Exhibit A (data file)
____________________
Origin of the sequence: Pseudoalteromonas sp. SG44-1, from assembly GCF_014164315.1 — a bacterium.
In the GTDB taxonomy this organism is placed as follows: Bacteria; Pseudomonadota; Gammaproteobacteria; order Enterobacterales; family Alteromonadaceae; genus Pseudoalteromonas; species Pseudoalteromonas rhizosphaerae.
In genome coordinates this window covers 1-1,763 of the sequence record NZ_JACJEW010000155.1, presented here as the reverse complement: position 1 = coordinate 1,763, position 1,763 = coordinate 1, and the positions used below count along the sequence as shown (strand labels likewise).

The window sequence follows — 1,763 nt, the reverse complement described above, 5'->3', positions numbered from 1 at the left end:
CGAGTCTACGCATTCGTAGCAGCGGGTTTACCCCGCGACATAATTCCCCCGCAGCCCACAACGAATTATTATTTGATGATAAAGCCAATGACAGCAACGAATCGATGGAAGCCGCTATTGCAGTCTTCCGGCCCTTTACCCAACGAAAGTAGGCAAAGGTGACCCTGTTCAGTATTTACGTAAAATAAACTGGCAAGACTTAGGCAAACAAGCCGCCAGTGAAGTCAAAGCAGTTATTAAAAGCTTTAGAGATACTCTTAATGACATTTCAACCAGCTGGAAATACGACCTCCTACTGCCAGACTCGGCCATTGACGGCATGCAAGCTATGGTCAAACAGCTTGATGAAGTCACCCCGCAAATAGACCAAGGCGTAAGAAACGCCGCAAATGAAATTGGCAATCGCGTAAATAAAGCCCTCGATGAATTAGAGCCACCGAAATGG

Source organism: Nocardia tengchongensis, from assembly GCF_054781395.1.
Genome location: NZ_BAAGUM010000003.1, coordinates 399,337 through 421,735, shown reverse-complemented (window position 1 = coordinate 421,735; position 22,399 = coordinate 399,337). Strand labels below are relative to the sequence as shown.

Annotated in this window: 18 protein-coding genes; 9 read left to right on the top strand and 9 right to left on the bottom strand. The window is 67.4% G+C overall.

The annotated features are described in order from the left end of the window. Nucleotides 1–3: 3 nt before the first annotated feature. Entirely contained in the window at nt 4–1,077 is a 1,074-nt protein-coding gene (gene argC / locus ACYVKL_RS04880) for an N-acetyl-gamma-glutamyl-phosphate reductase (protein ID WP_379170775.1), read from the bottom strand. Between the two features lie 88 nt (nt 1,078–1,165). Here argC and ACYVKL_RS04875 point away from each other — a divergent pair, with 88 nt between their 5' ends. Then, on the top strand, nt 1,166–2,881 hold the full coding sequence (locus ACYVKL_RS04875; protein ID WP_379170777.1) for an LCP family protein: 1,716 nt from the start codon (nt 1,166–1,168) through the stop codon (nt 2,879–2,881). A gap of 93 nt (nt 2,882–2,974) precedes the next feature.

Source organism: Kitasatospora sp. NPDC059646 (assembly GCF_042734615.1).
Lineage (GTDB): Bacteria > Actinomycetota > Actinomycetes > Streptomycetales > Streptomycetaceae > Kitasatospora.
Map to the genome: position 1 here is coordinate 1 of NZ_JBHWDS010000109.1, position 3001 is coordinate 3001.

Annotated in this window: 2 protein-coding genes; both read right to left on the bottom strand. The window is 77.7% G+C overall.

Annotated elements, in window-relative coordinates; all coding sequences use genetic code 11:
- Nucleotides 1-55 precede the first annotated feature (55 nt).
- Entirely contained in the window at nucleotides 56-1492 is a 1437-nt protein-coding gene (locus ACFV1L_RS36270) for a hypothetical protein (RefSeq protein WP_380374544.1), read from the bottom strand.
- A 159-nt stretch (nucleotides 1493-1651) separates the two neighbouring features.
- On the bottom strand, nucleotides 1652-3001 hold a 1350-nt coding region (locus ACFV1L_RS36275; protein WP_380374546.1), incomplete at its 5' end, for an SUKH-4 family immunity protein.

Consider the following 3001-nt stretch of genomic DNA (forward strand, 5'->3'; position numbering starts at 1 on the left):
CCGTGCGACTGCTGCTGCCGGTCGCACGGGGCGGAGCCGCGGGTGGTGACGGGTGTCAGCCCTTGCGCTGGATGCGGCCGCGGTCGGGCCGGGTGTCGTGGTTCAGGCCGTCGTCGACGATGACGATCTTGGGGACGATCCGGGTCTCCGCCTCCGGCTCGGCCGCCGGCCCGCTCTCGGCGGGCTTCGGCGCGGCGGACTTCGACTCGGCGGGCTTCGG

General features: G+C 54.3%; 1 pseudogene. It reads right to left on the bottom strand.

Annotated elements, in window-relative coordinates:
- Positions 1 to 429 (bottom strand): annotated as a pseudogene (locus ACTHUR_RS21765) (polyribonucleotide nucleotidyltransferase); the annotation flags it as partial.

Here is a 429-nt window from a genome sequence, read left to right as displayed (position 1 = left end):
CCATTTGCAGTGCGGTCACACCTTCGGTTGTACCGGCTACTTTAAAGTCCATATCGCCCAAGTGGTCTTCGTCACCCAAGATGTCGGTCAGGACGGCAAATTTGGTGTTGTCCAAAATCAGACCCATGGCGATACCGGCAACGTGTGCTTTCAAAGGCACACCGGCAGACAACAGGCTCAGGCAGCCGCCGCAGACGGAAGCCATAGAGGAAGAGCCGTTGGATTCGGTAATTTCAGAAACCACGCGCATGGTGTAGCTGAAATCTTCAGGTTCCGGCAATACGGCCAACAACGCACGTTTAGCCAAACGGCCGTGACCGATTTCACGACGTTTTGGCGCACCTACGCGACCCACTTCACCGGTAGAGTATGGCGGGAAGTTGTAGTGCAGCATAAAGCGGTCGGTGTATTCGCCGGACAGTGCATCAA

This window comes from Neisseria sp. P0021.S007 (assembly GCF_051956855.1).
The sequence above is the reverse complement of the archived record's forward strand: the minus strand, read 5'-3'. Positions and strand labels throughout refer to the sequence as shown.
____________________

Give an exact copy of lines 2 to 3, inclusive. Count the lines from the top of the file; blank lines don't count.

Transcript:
In the GTDB taxonomy this organism is placed as follows: Bacteria; Pseudomonadota; Gammaproteobacteria; order Enterobacterales; family Alteromonadaceae; genus Pseudoalteromonas; species Pseudoalteromonas rhizosphaerae.
In genome coordinates this window covers 1-1,763 of the sequence record NZ_JACJEW010000155.1, presented here as the reverse complement: position 1 = coordinate 1,763, position 1,763 = coordinate 1, and the positions used below count along the sequence as shown (strand labels likewise).